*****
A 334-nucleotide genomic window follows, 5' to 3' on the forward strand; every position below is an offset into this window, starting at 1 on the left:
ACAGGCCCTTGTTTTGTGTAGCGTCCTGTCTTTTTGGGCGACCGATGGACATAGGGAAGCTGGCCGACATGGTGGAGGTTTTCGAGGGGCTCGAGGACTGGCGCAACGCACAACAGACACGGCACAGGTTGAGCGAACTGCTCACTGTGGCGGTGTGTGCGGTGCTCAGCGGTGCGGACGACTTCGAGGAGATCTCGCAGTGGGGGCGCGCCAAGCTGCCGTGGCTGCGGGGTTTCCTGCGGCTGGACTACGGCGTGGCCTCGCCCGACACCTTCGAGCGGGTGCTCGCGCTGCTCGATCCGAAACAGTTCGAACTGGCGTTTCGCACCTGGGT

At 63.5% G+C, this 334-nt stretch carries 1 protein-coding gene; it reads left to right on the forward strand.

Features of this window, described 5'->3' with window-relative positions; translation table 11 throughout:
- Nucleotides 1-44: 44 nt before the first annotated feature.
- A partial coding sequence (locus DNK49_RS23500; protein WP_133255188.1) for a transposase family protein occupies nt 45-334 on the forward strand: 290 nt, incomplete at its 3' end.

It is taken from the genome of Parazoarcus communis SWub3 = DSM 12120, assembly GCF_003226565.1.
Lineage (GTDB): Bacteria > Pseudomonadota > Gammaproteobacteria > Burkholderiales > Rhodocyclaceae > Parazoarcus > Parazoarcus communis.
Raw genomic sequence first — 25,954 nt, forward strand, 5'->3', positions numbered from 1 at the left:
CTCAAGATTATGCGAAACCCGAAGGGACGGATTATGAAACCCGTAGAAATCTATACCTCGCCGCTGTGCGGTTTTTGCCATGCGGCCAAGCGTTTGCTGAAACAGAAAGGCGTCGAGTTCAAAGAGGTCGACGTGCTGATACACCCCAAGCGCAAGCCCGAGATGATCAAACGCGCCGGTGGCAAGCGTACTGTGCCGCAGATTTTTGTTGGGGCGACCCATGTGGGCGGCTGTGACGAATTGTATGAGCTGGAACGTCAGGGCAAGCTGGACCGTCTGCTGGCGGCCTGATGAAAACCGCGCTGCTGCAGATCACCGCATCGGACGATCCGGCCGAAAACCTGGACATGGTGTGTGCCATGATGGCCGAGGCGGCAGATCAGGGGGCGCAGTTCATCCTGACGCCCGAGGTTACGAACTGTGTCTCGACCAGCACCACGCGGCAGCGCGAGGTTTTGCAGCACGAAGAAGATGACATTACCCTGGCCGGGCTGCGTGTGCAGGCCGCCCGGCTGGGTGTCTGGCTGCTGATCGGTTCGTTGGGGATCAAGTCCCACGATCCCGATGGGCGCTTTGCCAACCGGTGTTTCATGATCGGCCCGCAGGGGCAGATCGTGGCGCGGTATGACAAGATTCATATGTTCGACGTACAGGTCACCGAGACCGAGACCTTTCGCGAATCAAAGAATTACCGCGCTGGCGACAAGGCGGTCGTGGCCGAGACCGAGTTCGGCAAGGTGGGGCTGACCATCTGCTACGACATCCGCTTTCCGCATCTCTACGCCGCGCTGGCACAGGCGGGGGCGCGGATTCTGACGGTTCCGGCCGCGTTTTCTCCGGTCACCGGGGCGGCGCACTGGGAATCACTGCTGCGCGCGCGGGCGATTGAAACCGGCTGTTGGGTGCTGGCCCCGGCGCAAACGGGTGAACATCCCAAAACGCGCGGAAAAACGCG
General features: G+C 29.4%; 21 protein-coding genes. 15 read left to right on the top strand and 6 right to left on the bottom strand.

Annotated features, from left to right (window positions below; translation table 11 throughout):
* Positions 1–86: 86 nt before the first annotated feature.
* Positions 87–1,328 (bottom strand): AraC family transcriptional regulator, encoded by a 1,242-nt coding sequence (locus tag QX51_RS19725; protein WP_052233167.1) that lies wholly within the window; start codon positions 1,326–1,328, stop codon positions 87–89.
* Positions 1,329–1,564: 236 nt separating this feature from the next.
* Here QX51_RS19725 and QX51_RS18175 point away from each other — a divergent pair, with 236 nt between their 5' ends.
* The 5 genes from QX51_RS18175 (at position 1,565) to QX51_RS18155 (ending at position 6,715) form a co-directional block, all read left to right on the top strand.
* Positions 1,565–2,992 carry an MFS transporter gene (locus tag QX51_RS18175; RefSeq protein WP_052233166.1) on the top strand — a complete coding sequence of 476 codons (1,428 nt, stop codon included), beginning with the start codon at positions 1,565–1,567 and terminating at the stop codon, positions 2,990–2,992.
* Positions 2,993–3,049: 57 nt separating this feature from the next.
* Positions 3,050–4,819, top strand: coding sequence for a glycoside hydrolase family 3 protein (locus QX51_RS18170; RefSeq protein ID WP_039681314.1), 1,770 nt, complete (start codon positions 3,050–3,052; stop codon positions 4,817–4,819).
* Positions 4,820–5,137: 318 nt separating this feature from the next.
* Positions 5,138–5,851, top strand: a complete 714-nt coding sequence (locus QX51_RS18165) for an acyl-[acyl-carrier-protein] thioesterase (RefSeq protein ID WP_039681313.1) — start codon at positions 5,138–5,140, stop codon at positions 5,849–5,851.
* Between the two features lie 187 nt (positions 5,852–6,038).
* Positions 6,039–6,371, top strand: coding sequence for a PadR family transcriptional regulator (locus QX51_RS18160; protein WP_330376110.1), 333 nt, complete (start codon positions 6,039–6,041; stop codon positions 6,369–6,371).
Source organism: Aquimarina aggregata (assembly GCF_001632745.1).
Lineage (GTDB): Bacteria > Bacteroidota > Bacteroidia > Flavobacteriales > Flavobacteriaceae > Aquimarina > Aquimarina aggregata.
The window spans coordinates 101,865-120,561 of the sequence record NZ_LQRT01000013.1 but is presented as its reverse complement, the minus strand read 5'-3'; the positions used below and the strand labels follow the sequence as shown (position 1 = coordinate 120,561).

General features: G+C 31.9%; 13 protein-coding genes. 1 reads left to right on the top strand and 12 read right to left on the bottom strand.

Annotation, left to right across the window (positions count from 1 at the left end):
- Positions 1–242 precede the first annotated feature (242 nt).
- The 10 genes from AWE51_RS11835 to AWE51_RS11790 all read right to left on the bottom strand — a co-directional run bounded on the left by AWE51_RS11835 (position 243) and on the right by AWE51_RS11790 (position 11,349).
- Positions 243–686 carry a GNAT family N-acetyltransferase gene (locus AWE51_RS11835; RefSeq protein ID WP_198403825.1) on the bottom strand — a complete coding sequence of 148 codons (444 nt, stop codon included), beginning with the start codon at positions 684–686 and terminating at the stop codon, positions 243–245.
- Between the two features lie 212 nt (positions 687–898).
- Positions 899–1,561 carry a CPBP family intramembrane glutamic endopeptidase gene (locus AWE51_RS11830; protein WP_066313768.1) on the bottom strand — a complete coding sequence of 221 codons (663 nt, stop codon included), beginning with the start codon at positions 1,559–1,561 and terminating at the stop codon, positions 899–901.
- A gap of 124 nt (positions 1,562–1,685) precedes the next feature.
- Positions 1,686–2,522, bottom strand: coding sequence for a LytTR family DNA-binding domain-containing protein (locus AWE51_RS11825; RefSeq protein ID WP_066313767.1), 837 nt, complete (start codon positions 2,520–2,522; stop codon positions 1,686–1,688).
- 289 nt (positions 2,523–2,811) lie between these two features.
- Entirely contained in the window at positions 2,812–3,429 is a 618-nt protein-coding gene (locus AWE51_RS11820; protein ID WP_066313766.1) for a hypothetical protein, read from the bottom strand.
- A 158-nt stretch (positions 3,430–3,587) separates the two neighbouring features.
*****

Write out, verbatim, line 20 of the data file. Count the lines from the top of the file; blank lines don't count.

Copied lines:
* Positions 3,050–4,819, top strand: coding sequence for a glycoside hydrolase family 3 protein (locus QX51_RS18170; RefSeq protein ID WP_039681314.1), 1,770 nt, complete (start codon positions 3,050–3,052; stop codon positions 4,817–4,819).